While hand tools are going to be the basis of your tool kit, power tools are great for speeding up your tasks. Can you cut steel with a hacksaw? Can you remove metal with a file? Sure, but it’s a lot quicker if you use a tool like an angle grinder.
They come in a number of sizes. Let’s talk about each one of them and why they’re useful and what sort of accessories they can be set up with.
Angle grinders are generally classified by the nominal diameter of the accessories they use. The typical cutting and grinding accessories are described as “abrasive” in nature. They consist of abrasive particles bonded together into a wheel or disk. The materials used and construction of the wheel or disk will depend on the application – discs used for cutting steel will be different to discs used to grindstone, for example.
The abrasive particles “scrape” away material as they spin. Eventually they dull and break away from the bond, exposing new, sharp particles. This means the diameter of the wheel or disk decreases in use, until it is too small to be useful.
The Four-Inch grinder
Four-inch diameter tools are the cheapest ones you’ll generally find on the market for mass consumption and are well suited to motorcycle tasks. When you’re using grinders on a regular basis it can be tedious changing accessories all the time. If you buy two, one can be set up with a cutting disk and the other with a grinding wheel or a sanding disk, which will speed up your workflow.
The Nine-Inch grinder
9-inch grinders are great for heavy-duty jobs like roughly cutting up large steel sections, tube or sheet. There is no “finesse” with a 9-inch grinder, so it’s not suitable for most motorcycle work (other than cutting the frame). Don’t waste your money unless you have other needs for it. “Bigger” is not “better” in this case.
The Five-Inch grinder
This size grinder has turned out to be very useful for one reason: it will cut through 1-inch/25mm tubing from one side in a single cut. This is a common size used on older motorcycles (as is 3/4″ and 7/8″, or 19mm and 22mm for the metric world).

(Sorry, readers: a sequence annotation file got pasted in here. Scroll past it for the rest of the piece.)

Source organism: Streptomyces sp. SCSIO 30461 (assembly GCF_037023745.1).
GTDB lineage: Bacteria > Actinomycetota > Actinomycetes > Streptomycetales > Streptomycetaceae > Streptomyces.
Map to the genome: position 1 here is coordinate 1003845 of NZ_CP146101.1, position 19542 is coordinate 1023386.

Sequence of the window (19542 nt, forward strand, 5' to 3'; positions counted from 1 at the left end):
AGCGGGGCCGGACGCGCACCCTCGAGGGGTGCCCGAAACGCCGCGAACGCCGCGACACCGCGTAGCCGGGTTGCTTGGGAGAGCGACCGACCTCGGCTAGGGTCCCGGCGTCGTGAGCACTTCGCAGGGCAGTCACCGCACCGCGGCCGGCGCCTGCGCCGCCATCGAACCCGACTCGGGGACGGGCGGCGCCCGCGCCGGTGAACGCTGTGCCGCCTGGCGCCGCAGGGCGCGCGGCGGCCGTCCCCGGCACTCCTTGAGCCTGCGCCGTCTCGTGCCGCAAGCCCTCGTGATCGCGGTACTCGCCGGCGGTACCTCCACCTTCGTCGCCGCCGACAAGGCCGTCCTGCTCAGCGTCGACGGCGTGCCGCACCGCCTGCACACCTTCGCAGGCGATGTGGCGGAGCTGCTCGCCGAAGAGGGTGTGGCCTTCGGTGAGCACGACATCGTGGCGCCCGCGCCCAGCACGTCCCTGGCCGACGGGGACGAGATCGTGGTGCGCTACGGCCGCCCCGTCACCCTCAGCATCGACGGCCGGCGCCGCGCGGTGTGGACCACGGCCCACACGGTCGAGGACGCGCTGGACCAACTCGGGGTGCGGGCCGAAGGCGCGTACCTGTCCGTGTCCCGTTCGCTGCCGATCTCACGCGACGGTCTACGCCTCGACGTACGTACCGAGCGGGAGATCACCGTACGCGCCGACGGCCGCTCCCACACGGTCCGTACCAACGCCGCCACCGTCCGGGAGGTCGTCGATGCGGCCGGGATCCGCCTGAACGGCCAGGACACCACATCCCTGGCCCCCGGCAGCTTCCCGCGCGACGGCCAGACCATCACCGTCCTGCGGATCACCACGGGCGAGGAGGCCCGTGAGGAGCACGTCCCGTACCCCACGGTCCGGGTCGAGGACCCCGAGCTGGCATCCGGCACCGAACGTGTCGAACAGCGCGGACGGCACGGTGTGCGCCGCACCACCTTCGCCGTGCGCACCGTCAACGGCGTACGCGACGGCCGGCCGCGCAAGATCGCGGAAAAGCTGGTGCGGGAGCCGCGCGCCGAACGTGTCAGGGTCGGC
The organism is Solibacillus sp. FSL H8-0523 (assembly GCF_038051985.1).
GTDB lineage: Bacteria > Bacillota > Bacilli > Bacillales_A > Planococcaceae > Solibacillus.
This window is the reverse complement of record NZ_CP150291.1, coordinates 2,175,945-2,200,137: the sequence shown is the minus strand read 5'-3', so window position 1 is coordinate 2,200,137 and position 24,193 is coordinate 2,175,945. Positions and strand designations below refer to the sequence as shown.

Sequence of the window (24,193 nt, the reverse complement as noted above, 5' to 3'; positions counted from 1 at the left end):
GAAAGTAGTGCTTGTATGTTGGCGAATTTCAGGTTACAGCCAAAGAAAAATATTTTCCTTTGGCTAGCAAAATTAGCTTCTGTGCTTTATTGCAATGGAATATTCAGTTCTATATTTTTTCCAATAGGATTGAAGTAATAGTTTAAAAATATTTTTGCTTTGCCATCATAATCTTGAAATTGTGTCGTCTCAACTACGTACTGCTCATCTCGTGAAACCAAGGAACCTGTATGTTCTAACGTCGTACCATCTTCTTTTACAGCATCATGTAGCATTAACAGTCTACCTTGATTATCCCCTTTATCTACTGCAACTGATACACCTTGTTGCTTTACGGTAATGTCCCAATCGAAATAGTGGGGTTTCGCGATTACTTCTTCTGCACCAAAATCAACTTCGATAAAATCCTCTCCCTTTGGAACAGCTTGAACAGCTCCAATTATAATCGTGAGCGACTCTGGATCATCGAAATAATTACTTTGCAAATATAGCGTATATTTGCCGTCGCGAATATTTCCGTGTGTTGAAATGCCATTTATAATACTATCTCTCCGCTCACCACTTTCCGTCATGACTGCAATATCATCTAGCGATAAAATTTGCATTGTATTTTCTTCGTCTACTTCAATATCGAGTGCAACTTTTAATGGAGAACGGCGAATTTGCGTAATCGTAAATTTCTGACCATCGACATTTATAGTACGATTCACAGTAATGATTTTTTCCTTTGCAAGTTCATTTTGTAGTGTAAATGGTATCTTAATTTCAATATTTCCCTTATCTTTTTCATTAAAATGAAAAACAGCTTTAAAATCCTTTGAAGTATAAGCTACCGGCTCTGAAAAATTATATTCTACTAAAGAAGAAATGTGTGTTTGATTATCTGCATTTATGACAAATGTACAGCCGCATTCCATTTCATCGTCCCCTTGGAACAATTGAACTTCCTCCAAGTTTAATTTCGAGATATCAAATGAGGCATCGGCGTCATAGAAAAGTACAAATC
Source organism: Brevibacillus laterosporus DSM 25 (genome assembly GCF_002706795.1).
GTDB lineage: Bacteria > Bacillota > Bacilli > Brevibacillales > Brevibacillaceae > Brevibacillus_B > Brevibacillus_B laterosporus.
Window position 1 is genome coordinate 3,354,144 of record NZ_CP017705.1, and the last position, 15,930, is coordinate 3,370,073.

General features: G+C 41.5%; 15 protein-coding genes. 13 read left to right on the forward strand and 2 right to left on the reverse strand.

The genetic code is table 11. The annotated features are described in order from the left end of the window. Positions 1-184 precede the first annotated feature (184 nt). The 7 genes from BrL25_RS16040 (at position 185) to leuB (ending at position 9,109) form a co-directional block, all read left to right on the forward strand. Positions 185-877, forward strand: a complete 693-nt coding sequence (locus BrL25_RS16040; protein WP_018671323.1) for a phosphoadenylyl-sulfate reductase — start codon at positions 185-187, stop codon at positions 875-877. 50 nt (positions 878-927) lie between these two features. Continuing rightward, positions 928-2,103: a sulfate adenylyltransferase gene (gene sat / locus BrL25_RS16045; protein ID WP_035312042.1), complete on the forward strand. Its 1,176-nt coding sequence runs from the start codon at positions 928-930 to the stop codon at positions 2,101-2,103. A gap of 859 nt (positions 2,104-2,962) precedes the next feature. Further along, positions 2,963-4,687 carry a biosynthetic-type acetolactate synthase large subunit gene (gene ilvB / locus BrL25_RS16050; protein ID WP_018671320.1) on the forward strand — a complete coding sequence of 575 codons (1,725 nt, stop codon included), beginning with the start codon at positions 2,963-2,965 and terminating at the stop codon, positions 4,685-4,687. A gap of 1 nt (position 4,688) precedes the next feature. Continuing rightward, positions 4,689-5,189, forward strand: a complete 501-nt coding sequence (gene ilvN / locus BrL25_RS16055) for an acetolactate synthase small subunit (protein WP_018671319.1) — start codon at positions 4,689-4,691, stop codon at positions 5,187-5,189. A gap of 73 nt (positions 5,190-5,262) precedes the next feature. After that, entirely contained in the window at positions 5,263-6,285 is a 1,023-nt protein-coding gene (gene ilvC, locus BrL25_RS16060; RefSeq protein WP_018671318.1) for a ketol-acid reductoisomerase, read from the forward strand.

If cutting this tubing using a 4-inch grinder, you might only get three-quarters of the way through and then you have to turn around and cut from the other side. This makes a clean, straight cut more difficult. The accessories are a little bit more expensive, obviously, but they do last a longer than the 4-inch ones.
Purchase a cheap 4-inch grinder first. If you choose to purchase a second grinder, consider a 5-inch grinder if cutting tube is a common task.
It should also be noted that while corded grinders are most common, cordless angle grinders have grown in popularity and are handy tools with enough cutting power for all relevant bike work. If you are purchasing a cordless grinder and/or cordless drill, consider getting the same brand so the battery is interchangeable.
It is the sheer number of accessory (disc/brush) types that you can fit to a grinder (and what you can do with them) that makes it such a useful all-around tool for your workshop.
When considering accessories for your grinder, a cutting wheel or a cutting blade is an absolute must. One-millimeter-thick ones are by far the most useful. They allow you to cut through tube cleanly, quickly and with a thin “kerf” (which is the thickness of the cut).
Sanding disc (flap wheels)
Another very useful accessory is a “flap disk” or a sanding disk. A flap disk is constructed of an array of sanding pads bonded to a backing plate. They are available in a range of abrasive grits. As they are used, the edge of the pad wears away to expose more abrasive.
100 grit or 120 grit is a great all-around grit for bike work. The coarse grits (40, 60 or even 80 grit) are very aggressive and can remove a lot of metal very quickly if you’re not careful.
Similar to the coarse grit flap wheels, a grinding disc is a very aggressive method of removing metal (even more so than a flap disc). They are very cheap but use them carefully on your motorcycle.